A series of thoughts flood Julian Babin's mind, churning over themselves like storm waves curling onto a jagged shoreline. Get out.  Hide.  Run home

He drags in a breath from the cramped backstage room as though it were the same air an overboard sailor would be pulling in (Get out.  Hide.  Run home), and he steals looks at the others with him.  Larry Hattie, Matt Hemeon, Jamie Surette, Andre Surette: they all act as though playing TH' YARC is an everyday occurrence.  No biggie.  Let’s get it on.  But there's a crick in Larry's usual long line of confidence, a tension in the way Matt clutches his drumstick that makes Julian think it’s made of lead rather than lightweight ash. Jamie has pushed his glasses up onto the bridge of his nose one time too many to just be considered habit.

Yes.  There's electricity here--a weather of electricity.  But there's something else too, or rather, someone else.  If Julian turns his head, focuses on just the right spot, he can imagine this someone: this 12-year-old boy.  His brown hair will be shaggy like most his age from running bases, his hazel eyes glint with excitement as his dad passes him a hot-red electric guitar.

“If you don’t do this for yourself,” he tells himself. “Do it for the boy.” Julian manages to take a deeper, more calming breath, and moves to the backstage curtain to pull it aside.

He's looked out a half-dozen times already.  The fog from the machine at the back of the stage is creeping along the boards, rising slowly into the red lights, diffusing them, amplifying the stage’s sense of isolation.  He can hear the murmur of voices in the theater as the crowd takes their seats.  Stephanie Hardy has been caught in the early November weather.  Cancellation is a must for her, an added anxiety for Julian.

He swallows down the thoughts that come upon him again. Get out. Hide. Run on home. He can manage. He’s done this sort of thing before. He and the boy. Maybe not TH' YARC, but backyard sheds, backyard gigs, festivals where he and a group of likeminded rock star teens played on flatbeds, behind the school, SARMU, anywhere that would let them bang out music.

By the time he was 22, he even played a semi-produced show: Tune-A-Fest, where he strummed out a Bryan Adams tune, and where for the first time people started telling him, “You should start doing your own stuff.”

He’d been nervous then too, but each time he adjusted the mic for himself during a performance and strapped on his guitar, he had calmed down.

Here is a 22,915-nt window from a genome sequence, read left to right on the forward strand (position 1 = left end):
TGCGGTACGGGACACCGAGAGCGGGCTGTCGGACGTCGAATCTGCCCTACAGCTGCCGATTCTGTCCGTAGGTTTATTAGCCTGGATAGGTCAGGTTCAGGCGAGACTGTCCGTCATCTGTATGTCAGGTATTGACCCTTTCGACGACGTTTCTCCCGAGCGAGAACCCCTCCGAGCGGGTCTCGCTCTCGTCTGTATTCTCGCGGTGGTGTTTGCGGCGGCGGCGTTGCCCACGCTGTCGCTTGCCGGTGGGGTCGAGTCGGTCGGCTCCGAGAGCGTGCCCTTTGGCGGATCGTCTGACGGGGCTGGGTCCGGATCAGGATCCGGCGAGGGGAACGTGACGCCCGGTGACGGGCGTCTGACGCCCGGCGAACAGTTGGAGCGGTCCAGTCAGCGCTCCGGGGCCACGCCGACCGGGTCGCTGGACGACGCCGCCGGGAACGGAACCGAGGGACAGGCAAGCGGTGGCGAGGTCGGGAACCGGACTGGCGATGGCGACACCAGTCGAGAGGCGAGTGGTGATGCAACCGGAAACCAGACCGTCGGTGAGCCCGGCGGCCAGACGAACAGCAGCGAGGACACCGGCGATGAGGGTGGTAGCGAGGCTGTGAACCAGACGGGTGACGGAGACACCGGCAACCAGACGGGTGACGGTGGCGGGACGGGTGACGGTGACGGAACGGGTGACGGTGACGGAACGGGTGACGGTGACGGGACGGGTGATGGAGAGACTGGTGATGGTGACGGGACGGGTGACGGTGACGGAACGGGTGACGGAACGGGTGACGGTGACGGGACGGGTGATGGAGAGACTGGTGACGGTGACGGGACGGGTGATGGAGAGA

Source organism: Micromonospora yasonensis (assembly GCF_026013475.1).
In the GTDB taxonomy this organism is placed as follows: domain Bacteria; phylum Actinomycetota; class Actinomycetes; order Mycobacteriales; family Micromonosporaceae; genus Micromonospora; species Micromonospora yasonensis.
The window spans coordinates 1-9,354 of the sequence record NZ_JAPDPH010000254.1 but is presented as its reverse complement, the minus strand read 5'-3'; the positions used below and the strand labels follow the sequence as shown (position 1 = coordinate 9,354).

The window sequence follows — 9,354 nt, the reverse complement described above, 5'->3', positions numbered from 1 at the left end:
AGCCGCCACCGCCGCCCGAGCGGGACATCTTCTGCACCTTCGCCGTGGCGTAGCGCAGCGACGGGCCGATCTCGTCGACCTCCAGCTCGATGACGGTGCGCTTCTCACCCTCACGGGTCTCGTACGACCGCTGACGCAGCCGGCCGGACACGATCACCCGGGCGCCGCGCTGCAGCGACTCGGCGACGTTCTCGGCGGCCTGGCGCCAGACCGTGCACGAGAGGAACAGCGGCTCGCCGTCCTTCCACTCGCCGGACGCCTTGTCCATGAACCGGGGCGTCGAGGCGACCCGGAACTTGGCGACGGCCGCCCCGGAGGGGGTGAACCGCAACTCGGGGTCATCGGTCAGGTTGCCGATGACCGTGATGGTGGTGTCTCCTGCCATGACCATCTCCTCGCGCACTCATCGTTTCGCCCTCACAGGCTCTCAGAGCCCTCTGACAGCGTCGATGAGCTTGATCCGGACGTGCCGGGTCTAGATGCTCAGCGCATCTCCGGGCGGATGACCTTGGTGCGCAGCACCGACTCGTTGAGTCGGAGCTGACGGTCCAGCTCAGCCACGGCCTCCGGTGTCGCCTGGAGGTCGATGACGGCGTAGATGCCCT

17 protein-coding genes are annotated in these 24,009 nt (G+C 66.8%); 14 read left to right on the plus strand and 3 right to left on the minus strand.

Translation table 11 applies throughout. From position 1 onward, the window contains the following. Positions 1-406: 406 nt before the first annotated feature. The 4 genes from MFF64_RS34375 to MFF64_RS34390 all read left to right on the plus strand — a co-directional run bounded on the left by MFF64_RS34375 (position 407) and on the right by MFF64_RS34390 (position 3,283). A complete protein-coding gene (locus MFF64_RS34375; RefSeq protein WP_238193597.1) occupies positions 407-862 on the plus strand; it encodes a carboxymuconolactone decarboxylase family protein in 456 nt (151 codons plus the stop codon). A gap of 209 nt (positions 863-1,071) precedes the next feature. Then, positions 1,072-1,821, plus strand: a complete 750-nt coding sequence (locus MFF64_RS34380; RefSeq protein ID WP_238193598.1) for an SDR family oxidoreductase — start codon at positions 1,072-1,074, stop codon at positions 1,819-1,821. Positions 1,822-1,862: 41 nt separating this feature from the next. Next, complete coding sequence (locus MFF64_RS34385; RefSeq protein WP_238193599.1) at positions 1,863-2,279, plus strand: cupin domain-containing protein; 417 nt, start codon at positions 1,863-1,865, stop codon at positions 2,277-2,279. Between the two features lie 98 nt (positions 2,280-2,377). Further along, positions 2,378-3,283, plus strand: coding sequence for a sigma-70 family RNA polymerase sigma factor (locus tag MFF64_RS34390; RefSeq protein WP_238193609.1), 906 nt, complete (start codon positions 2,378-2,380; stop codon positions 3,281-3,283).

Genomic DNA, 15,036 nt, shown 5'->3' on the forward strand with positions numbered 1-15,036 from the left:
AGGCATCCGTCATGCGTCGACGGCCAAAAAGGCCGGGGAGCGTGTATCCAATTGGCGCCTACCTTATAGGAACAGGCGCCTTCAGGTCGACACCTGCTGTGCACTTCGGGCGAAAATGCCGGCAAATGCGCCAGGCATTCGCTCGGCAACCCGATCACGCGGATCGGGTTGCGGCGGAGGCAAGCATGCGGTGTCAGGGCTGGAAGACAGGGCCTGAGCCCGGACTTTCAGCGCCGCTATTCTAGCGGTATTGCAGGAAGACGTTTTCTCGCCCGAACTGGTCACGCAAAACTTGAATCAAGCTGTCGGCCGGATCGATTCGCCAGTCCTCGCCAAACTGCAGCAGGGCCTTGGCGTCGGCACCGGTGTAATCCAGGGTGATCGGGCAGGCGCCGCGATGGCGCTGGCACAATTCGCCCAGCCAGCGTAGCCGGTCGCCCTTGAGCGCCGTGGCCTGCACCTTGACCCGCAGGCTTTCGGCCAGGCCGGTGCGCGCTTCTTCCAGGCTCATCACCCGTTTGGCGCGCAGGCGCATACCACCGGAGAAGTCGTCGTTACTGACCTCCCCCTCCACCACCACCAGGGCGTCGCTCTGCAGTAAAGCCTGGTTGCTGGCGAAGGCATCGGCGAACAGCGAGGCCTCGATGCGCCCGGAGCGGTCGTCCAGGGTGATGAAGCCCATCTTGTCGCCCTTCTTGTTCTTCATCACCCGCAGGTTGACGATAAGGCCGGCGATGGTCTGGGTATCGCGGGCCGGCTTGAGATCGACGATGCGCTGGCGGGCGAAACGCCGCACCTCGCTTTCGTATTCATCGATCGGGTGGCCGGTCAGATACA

He was home.

He thinks of that first electric guitar and how it had pulled some wonderful music from his fingers: nice, melodic heavy metal. Yes. Those early days when Metallica was the band that fueled his fantasies. Doesn’t matter that the dream evolved, like all good dreams do, or that the music in him changed.

He remembers coming home from summer music camp and a short grin steals his face for a moment. He’d arrived playing RunDMC and breakdancing to rap. Strange behavior from a young Wedgeport boy, but then, he’d always enjoyed things that were different.

He’s come a long way from there, a long, winding, but ultimately circular way. His mind picks up another shadow from those summers. A lanky teen with long hair, a cheap old mic, and a four track machine that recorded Neil Young inspired music. Dark.  Melancholy. Acoustic.  There were the cool kids, like there are everywhere teenagers gather, and then there was him.  The outcast.  He was doing things that no one else was.

Julian pulled toward him like Europa does Jupiter.

It had been a frustrating go, that summer.  Writing, playing, singing for an instructor that couldn't be appeased.  No one could impress him.  Long Hair seemed to take it in stride. 

"It doesn't matter what he thinks,"  Julian remembers him saying during one of their nightly hangouts.  "There's no right way to write a song.  It's what you like that matters."

What I like. Julian hadn’t really understood that till he was in his mid twenties. Up till then he destroyed most of what he wrote. His music, his lyrics, were eccentric then, fragmented in a way, but it had something, a feel, that seemed right, an ambassador for who he was. There are times, now, when he catches a glimpse of that feel, and so there’s hope that his music can evolve into what’s it’s meant to be.

He shutters his eyelids, peering into the corner, trying to imagine the boy again among his bandmates, who by now have become more relaxed. They stretch in their seats, legs crooked and crossed. Larry grins. Julian has this opportunity, really, because of Larry.

“Come on over, Jules,” he’d said when Julian feared he’d lose the melodies sprinting through his mind, “I’ll track you.” It’s how he’d ended up with a CD, why he’s doing this concert now. Still, he’s unnerved. These are songs that have survived for some reason and they want to be shared.

Julian fidgets.  Andre is out on stage, warming up the audience, and their responsive laughter filters its way back through the heavy black curtains.  They're attentive, this audience, quick.  They're here to listen; they want a show. The panic boils up again.

Get out.  Hide.  Run home. 

Julian’s mind darts about.  His heart picks up a tempo that has his breath skipping, but this time, the 12-year-old boy cozies up to him.  It's not time to run or hide. 

It's time to go onstage. 

With a determined breath, he steps into the lights, feels the heat of the orange and blue strobes strike his arms where the T-shirt sleeves end.  The roar that erupts from the packed house vibrates in his chest.  He straps on his guitar, adjusts the mic, and a sense of calm envelops him. He feels the boy next to him, imagines him smiling.  There's no need to run or hide.

He’s already home.


Thea writes psychological thriller novels and she tries to help out struggling musicians in some small way. If you enjoyed Julian's story, please find him on Myspace (

Or follow him on Twitter!/JulianMarcBabin

As for Thea, she does her usual rambling on her blog, sells a few ebooks, and twitters a lot.

Please feel free to follow her on twitter!/theaatkinson

or like her facebook page:

or visit her blog for ramblings, guest posts, giveaways, and more

Check out the book trailer Thea made for Anomaly; using Julian's music: